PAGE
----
On the hit show New Girl, Zooey Deschanel's character Jess is finally embarking on responsible adulthood. In real life, though, the perpetually youthful Deschanel apparently stands at the precipice of irrelevance.
That's because Deschanel is 34, the age at which female movie stars statistically begin making rapidly diminishing sums of money, according to a new study that looked at over 250 actors who starred in movies from 1968 to 2008. That's in stark contrast to their male counterparts, whose salaries peak at age 51.
While twentysomething actresses out-earn their similarly aged male peers, the wage disparity between actors and actresses grows increasingly wider the older they get. The result is that a woman in front of the camera would be happy to make 75 cents on every dollar a man in front of the camera makes.
As written up by USA Today (which offers handy infographics), the researchers only scratch at the entrenched sexism within Hollywood:
"This is a microcosm of what happens in society," said Timothy Judge, a management professor at the University of Notre Dame and one of the study's lead authors, in an interview with USA TODAY Network.
"We are such an appearance-based society," he said, offering one theory as to why this disparity exists.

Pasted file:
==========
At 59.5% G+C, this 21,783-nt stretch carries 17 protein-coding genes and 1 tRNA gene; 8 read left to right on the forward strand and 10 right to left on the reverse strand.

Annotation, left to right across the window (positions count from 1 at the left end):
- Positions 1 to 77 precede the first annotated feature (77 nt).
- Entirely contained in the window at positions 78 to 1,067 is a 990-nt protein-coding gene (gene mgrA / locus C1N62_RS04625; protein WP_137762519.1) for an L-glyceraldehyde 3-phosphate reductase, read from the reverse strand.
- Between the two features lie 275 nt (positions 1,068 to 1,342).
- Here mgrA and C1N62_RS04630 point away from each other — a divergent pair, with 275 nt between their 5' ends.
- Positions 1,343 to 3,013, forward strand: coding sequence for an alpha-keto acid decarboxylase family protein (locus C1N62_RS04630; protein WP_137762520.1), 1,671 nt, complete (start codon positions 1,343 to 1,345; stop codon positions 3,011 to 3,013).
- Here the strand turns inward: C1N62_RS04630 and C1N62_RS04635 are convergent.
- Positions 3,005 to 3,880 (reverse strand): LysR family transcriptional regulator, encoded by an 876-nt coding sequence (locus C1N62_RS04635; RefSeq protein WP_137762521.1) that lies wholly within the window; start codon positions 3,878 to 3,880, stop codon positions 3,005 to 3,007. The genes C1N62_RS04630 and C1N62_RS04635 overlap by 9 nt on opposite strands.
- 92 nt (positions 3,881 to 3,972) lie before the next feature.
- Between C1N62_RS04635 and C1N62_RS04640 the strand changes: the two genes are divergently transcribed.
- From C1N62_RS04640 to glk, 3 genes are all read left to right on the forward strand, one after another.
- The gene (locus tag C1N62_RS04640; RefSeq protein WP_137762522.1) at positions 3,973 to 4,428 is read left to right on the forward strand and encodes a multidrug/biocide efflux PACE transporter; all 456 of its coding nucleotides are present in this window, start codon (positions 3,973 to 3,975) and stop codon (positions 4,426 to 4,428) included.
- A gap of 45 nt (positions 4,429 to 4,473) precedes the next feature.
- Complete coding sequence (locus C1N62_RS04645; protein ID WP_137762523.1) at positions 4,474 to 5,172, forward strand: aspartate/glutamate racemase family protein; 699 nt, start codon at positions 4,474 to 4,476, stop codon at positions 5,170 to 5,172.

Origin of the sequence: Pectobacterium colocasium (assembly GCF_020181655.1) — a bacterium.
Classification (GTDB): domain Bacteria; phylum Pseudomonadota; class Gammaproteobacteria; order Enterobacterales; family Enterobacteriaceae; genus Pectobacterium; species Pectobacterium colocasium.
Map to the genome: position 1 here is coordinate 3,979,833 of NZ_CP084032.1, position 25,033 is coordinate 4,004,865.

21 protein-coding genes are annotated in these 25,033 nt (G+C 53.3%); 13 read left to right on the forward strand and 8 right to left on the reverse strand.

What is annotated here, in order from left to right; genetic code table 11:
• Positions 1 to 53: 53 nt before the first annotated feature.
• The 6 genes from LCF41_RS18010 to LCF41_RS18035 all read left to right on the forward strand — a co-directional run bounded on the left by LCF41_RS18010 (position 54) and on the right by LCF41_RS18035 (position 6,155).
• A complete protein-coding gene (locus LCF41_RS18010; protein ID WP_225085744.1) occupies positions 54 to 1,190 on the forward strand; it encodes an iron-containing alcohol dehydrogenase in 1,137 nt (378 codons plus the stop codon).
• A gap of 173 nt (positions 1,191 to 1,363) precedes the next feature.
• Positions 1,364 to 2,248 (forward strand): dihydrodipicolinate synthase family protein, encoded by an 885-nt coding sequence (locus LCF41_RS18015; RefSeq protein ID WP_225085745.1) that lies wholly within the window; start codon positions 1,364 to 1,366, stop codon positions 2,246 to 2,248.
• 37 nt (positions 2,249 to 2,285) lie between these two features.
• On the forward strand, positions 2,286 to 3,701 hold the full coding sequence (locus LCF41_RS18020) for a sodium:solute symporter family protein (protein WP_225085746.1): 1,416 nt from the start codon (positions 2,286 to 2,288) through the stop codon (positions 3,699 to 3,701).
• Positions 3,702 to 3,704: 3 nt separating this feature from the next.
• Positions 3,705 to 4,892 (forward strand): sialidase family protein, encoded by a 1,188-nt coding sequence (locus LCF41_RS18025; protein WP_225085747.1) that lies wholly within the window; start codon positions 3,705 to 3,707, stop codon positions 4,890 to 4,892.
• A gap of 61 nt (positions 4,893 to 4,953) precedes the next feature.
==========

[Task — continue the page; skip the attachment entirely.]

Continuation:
Researchers suggest roles for older female actors are limited, creating more pressure on female stars to maintain a youthful appearance.
"Men's well-worn faces are thought to convey maturity, character and experience. A woman's face, on the other hand, is valued for appearing young," according to the study.
But it's not just about appearance, but about opportunities. The larger, interrelated problems (and this is really the essential truth that Women and Hollywood is based on) is that
Because fewer women screenwriters and directors are hired or funded, there are fewer women's stories on screen.
Because fewer women's stories are on screen, there are fewer roles for actresses.
Because women are not on screen or behind the camera, studios and investors think women can't get the job done.
So sure, we can all wring our hands about how American consumers are too superficial, as if there is any culture on the planet that isn't appearance-based. Or we can let the bigwigs know this: